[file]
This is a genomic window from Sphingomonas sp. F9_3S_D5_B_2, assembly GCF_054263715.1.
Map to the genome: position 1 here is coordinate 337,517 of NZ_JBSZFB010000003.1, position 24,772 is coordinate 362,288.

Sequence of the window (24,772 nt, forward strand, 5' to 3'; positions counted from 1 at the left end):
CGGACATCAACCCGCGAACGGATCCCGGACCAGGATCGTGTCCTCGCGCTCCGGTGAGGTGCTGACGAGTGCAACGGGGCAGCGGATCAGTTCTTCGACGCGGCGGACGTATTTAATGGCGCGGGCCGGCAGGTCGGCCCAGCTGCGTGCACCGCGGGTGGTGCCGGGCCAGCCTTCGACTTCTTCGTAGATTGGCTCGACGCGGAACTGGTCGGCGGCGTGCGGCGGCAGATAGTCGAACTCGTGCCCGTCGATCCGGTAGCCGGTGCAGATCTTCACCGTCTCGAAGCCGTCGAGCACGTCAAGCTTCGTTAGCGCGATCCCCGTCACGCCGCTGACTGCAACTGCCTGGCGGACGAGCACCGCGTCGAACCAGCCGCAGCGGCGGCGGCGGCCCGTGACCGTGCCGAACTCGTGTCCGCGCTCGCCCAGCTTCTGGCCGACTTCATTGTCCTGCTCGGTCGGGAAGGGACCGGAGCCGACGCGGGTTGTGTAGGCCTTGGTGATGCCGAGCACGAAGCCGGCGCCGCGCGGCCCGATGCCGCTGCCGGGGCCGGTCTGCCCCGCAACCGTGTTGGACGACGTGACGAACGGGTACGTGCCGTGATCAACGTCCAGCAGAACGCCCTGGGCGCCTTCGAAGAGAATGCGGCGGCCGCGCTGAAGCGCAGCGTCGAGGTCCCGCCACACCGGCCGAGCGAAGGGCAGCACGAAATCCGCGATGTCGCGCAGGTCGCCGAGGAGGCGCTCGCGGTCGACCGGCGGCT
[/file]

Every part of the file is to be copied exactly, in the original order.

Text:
This is a genomic window from Sphingomonas sp. F9_3S_D5_B_2, assembly GCF_054263715.1.
Map to the genome: position 1 here is coordinate 337,517 of NZ_JBSZFB010000003.1, position 24,772 is coordinate 362,288.

Sequence of the window (24,772 nt, forward strand, 5' to 3'; positions counted from 1 at the left end):
CGGACATCAACCCGCGAACGGATCCCGGACCAGGATCGTGTCCTCGCGCTCCGGTGAGGTGCTGACGAGTGCAACGGGGCAGCGGATCAGTTCTTCGACGCGGCGGACGTATTTAATGGCGCGGGCCGGCAGGTCGGCCCAGCTGCGTGCACCGCGGGTGGTGCCGGGCCAGCCTTCGACTTCTTCGTAGATTGGCTCGACGCGGAACTGGTCGGCGGCGTGCGGCGGCAGATAGTCGAACTCGTGCCCGTCGATCCGGTAGCCGGTGCAGATCTTCACCGTCTCGAAGCCGTCGAGCACGTCAAGCTTCGTTAGCGCGATCCCCGTCACGCCGCTGACTGCAACTGCCTGGCGGACGAGCACCGCGTCGAACCAGCCGCAGCGGCGGCGGCGGCCCGTGACCGTGCCGAACTCGTGTCCGCGCTCGCCCAGCTTCTGGCCGACTTCATTGTCCTGCTCGGTCGGGAAGGGACCGGAGCCGACGCGGGTTGTGTAGGCCTTGGTGATGCCGAGCACGAAGCCGGCGCCGCGCGGCCCGATGCCGCTGCCGGGGCCGGTCTGCCCCGCAACCGTGTTGGACGACGTGACGAACGGGTACGTGCCGTGATCAACGTCCAGCAGAACGCCCTGGGCGCCTTCGAAGAGAATGCGGCGGCCGCGCTGAAGCGCAGCGTCGAGGTCCCGCCACACCGGCCGAGCGAAGGGCAGCACGAAATCCGCGATGTCGCGCAGGTCGCCGAGGAGGCGCTCGCGGTCGACCGGCGGCT